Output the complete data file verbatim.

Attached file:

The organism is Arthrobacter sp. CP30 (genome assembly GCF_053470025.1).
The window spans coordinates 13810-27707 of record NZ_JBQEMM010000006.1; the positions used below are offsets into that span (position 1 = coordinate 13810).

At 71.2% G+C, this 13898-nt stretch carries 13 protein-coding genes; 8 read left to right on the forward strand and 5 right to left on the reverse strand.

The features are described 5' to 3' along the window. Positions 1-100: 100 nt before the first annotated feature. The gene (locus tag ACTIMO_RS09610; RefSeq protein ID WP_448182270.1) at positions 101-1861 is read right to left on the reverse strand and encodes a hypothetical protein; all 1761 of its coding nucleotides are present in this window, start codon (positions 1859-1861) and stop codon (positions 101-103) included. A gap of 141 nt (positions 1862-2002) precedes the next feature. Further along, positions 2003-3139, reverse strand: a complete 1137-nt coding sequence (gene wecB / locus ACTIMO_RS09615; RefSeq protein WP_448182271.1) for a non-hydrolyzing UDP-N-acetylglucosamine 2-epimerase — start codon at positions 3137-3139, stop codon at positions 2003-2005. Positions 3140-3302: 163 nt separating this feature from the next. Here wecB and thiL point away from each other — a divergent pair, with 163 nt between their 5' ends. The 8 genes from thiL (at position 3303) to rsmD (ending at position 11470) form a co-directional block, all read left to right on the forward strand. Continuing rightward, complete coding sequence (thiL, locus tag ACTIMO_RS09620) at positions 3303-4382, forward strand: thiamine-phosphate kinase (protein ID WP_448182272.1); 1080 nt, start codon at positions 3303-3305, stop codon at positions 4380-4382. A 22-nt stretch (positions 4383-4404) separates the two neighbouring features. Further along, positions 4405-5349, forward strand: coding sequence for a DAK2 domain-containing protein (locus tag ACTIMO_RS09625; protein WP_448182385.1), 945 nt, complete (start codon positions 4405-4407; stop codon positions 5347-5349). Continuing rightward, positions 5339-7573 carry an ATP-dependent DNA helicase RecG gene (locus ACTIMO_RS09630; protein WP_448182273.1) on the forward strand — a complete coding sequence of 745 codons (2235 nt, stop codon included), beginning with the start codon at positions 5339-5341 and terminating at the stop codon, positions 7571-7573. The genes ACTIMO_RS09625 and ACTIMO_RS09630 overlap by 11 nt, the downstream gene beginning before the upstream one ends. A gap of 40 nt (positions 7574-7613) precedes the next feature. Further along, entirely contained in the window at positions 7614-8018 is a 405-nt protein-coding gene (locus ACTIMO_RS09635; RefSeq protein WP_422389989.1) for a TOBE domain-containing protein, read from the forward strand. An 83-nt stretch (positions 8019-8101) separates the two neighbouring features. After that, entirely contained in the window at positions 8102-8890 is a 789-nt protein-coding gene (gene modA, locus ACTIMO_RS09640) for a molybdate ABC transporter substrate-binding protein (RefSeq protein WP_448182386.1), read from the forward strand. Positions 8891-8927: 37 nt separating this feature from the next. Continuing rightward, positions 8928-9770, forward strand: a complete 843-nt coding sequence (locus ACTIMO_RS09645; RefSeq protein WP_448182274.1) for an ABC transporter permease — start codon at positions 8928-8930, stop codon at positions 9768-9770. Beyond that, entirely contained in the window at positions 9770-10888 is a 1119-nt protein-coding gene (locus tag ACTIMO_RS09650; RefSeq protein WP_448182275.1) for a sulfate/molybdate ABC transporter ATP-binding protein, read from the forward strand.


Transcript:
The organism is Arthrobacter sp. CP30 (genome assembly GCF_053470025.1).
The window spans coordinates 13810-27707 of record NZ_JBQEMM010000006.1; the positions used below are offsets into that span (position 1 = coordinate 13810).

At 71.2% G+C, this 13898-nt stretch carries 13 protein-coding genes; 8 read left to right on the forward strand and 5 right to left on the reverse strand.

The features are described 5' to 3' along the window. Positions 1-100: 100 nt before the first annotated feature. The gene (locus tag ACTIMO_RS09610; RefSeq protein ID WP_448182270.1) at positions 101-1861 is read right to left on the reverse strand and encodes a hypothetical protein; all 1761 of its coding nucleotides are present in this window, start codon (positions 1859-1861) and stop codon (positions 101-103) included. A gap of 141 nt (positions 1862-2002) precedes the next feature. Further along, positions 2003-3139, reverse strand: a complete 1137-nt coding sequence (gene wecB / locus ACTIMO_RS09615; RefSeq protein WP_448182271.1) for a non-hydrolyzing UDP-N-acetylglucosamine 2-epimerase — start codon at positions 3137-3139, stop codon at positions 2003-2005. Positions 3140-3302: 163 nt separating this feature from the next. Here wecB and thiL point away from each other — a divergent pair, with 163 nt between their 5' ends. The 8 genes from thiL (at position 3303) to rsmD (ending at position 11470) form a co-directional block, all read left to right on the forward strand. Continuing rightward, complete coding sequence (thiL, locus tag ACTIMO_RS09620) at positions 3303-4382, forward strand: thiamine-phosphate kinase (protein ID WP_448182272.1); 1080 nt, start codon at positions 3303-3305, stop codon at positions 4380-4382. A 22-nt stretch (positions 4383-4404) separates the two neighbouring features. Further along, positions 4405-5349, forward strand: coding sequence for a DAK2 domain-containing protein (locus tag ACTIMO_RS09625; protein WP_448182385.1), 945 nt, complete (start codon positions 4405-4407; stop codon positions 5347-5349). Continuing rightward, positions 5339-7573 carry an ATP-dependent DNA helicase RecG gene (locus ACTIMO_RS09630; protein WP_448182273.1) on the forward strand — a complete coding sequence of 745 codons (2235 nt, stop codon included), beginning with the start codon at positions 5339-5341 and terminating at the stop codon, positions 7571-7573. The genes ACTIMO_RS09625 and ACTIMO_RS09630 overlap by 11 nt, the downstream gene beginning before the upstream one ends. A gap of 40 nt (positions 7574-7613) precedes the next feature. Further along, entirely contained in the window at positions 7614-8018 is a 405-nt protein-coding gene (locus ACTIMO_RS09635; RefSeq protein WP_422389989.1) for a TOBE domain-containing protein, read from the forward strand. An 83-nt stretch (positions 8019-8101) separates the two neighbouring features. After that, entirely contained in the window at positions 8102-8890 is a 789-nt protein-coding gene (gene modA, locus ACTIMO_RS09640) for a molybdate ABC transporter substrate-binding protein (RefSeq protein WP_448182386.1), read from the forward strand. Positions 8891-8927: 37 nt separating this feature from the next. Continuing rightward, positions 8928-9770, forward strand: a complete 843-nt coding sequence (locus ACTIMO_RS09645; RefSeq protein WP_448182274.1) for an ABC transporter permease — start codon at positions 8928-8930, stop codon at positions 9768-9770. Beyond that, entirely contained in the window at positions 9770-10888 is a 1119-nt protein-coding gene (locus tag ACTIMO_RS09650; RefSeq protein WP_448182275.1) for a sulfate/molybdate ABC transporter ATP-binding protein, read from the forward strand.